by Tom Kerschner
I was a new member of the Great Books Foundation’s sales department when I visited Jenson Academy on Chicago’s West Side in the spring of 1997. At the time my classroom experience was primarily with middle school students, and younger students were out of my comfort zone. I didn’t know what to expect. Fortunately, I was with an experienced Foundation training instructor and my only assignment for the day was to observe and learn.
We entered a second-grade classroom as students prepared to start a Shared Inquiry™ discussion of “Jack and the Beanstalk.” As the discussion progressed, most of the students shared that they thought Jack was a brave hero for defeating the giant, acquiring the golden goose and the magic harp, and saving his mother from poverty. But soon a girl raised her hand and said, “Sorry, but that's not what I think. Jack was a liar, a thief, and a murderer. Those things are wrong.” She cited exact page numbers from the story to support her opinion.
A boy raised his hand emphatically, eager to speak. “No! You don't get it.” he said. “When Jack lied to his mother, he was only trying to protect her from being scared. When Jack took the golden goose and the magic harp, he was sort of taking them back because it says the giant stole them in the first place. When Jack killed the giant, he was just protecting himself from an ogre that ate children.” Again, this seven-year-old cited page numbers and shared his interpretations to support his argument.
That spring a gang war had enveloped Chicago’s West Side and the school wasn’t spared the battle. A week before our visit gunshots had shattered the gym’s windows. Like the young protagonist in the folktale they discussed, these students understood poverty, the threat of violence, and the adult responsibilities kids living in single-parent homes often shoulder.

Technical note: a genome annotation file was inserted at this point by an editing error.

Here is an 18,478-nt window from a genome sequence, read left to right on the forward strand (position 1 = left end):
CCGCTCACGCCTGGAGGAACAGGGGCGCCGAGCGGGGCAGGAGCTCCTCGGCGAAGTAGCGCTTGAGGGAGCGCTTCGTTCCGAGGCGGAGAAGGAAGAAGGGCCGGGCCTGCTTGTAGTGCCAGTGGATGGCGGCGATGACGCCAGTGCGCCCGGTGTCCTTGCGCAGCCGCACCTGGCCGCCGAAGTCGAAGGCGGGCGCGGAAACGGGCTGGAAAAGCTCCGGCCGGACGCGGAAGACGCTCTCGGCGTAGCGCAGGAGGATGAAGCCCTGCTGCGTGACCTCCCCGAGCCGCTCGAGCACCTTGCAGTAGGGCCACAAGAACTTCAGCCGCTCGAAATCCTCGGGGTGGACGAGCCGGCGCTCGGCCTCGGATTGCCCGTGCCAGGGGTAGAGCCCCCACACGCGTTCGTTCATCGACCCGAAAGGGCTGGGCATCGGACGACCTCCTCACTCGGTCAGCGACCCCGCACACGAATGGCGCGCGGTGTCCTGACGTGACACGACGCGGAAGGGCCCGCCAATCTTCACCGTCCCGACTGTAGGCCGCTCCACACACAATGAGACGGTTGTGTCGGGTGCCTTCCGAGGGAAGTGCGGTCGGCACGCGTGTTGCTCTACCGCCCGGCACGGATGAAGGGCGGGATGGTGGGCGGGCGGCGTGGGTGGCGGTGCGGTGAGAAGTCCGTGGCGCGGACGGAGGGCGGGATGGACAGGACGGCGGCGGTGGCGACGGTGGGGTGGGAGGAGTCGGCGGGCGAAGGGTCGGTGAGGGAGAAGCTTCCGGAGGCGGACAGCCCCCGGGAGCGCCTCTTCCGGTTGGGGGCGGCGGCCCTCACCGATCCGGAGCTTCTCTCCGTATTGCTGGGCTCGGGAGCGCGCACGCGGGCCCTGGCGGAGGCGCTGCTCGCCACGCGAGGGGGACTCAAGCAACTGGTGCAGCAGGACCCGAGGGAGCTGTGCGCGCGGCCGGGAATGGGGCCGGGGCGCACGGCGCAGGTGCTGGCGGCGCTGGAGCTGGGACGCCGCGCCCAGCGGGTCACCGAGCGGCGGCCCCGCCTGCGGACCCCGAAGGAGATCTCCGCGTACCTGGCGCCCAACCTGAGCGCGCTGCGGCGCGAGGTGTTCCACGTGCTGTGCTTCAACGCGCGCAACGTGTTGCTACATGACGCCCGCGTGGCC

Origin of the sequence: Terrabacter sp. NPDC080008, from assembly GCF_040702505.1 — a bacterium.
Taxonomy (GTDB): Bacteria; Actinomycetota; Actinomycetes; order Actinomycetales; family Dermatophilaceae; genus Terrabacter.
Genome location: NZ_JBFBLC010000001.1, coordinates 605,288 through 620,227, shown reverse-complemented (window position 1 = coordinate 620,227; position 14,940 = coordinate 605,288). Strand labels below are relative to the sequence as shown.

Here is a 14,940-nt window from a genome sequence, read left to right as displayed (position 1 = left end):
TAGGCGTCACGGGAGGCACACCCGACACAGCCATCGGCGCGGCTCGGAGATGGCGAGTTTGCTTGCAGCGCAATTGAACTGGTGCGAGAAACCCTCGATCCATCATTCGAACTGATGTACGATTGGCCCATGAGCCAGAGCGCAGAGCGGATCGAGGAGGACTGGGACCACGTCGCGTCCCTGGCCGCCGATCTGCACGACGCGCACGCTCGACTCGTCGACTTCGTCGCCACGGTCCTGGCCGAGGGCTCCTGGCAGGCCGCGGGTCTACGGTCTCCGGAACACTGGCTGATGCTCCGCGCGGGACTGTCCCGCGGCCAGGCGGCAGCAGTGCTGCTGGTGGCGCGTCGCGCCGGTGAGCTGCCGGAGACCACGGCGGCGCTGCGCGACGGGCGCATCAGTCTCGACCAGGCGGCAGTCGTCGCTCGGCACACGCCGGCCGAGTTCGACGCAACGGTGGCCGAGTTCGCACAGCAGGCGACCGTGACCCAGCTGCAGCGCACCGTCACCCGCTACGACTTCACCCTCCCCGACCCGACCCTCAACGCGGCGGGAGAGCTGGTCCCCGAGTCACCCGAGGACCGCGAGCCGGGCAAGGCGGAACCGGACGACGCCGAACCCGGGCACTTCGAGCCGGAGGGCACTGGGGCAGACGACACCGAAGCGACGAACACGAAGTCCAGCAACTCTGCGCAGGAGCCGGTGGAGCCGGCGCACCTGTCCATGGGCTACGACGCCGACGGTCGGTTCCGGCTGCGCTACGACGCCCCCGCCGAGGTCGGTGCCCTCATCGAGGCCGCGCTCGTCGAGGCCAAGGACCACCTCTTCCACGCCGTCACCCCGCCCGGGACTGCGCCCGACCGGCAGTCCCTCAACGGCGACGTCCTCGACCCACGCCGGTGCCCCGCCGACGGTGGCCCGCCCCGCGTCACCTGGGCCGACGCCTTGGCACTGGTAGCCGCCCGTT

I was amazed by what I heard—seven-year-old children discussing morality. They asked and contemplated questions some adults avoid: Should morals be based on firm, unchanging standards? Or should they be fluid, based on specific situations? Many adults, even some news commentators, tend to espouse opinions with no supporting evidence, fail to listen during a discussion, and avoid addressing opposing ideas. Yet, right in front me was an example of a thoughtful discussion—one full of reason, respect, and cooperative learning. I knew the power of Shared Inquiry before I entered that classroom, but I had a deeper appreciation for its value when I left.
It’s been over 16 years since that day at Jenson Academy, but when people ask me about my work at the Great Books Foundation I still recall those second-grade students discussing “Jack and the Beanstalk.” The students didn’t know it, but I left their classroom feeling lucky to work for an organization that helps students learn to listen, think, and respect each other’s opinions.
Tom Kerschner is the Sales Director at the Great Books Foundation. When he isn't working, Tom spends a good deal of his time outdoors. He attended Illinois public schools kindergarten through high school and is currently looking forward to spending three weeks in Namibia with his dad.